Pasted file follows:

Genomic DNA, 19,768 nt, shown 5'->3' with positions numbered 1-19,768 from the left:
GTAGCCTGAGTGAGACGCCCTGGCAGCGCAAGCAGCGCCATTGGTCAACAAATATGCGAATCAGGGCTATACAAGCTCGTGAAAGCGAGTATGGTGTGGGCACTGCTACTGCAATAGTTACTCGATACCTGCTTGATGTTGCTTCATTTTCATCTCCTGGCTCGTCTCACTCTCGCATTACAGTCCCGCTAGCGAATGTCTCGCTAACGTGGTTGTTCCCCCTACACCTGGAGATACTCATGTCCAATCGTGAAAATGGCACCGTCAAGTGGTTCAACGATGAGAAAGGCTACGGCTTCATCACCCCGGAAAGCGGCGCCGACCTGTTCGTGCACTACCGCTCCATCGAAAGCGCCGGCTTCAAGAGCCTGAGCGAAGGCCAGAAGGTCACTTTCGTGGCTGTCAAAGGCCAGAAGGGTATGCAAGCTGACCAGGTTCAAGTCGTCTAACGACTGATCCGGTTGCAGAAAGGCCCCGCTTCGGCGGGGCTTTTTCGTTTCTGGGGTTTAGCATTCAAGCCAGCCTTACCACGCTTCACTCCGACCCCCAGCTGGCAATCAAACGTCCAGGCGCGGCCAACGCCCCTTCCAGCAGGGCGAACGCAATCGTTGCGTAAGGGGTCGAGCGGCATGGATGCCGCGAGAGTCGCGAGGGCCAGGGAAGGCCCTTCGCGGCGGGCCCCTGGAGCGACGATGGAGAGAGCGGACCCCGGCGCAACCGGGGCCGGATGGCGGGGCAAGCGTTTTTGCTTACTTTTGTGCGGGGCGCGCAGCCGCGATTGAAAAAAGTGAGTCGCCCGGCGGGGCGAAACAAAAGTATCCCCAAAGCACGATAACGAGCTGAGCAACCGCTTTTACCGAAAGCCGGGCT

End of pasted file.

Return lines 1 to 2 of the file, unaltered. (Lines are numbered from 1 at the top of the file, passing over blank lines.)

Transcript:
Genomic DNA, 19,768 nt, shown 5'->3' with positions numbered 1-19,768 from the left:
GTAGCCTGAGTGAGACGCCCTGGCAGCGCAAGCAGCGCCATTGGTCAACAAATATGCGAATCAGGGCTATACAAGCTCGTGAAAGCGAGTATGGTGTGGGCACTGCTACTGCAATAGTTACTCGATACCTGCTTGATGTTGCTTCATTTTCATCTCCTGGCTCGTCTCACTCTCGCATTACAGTCCCGCTAGCGAATGTCTCGCTAACGTGGTTGTTCCCCCTACACCTGGAGATACTCATGTCCAATCGTGAAAATGGCACCGTCAAGTGGTTCAACGATGAGAAAGGCTACGGCTTCATCACCCCGGAAAGCGGCGCCGACCTGTTCGTGCACTACCGCTCCATCGAAAGCGCCGGCTTCAAGAGCCTGAGCGAAGGCCAGAAGGTCACTTTCGTGGCTGTCAAAGGCCAGAAGGGTATGCAAGCTGACCAGGTTCAAGTCGTCTAACGACTGATCCGGTTGCAGAAAGGCCCCGCTTCGGCGGGGCTTTTTCGTTTCTGGGGTTTAGCATTCAAGCCAGCCTTACCACGCTTCACTCCGACCCCCAGCTGGCAATCAAACGTCCAGGCGCGGCCAACGCCCCTTCCAGCAGGGCGAACGCAATCGTTGCGTAAGGGGTCGAGCGGCATGGATGCCGCGAGAGTCGCGAGGGCCAGGGAAGGCCCTTCGCGGCGGGCCCCTGGAGCGACGATGGAGAGAGCGGACCCCGGCGCAACCGGGGCCGGATGGCGGGGCAAGCGTTTTTGCTTACTTTTGTGCGGGGCGCGCAGCCGCGATTGAAAAAAGTGAGTCGCCCGGCGGGGCGAAACAAAAGTATCCCCAAAGCACGATAACGAGCTGAGCAACCGCTTTTACCGAAAGCCGGGCT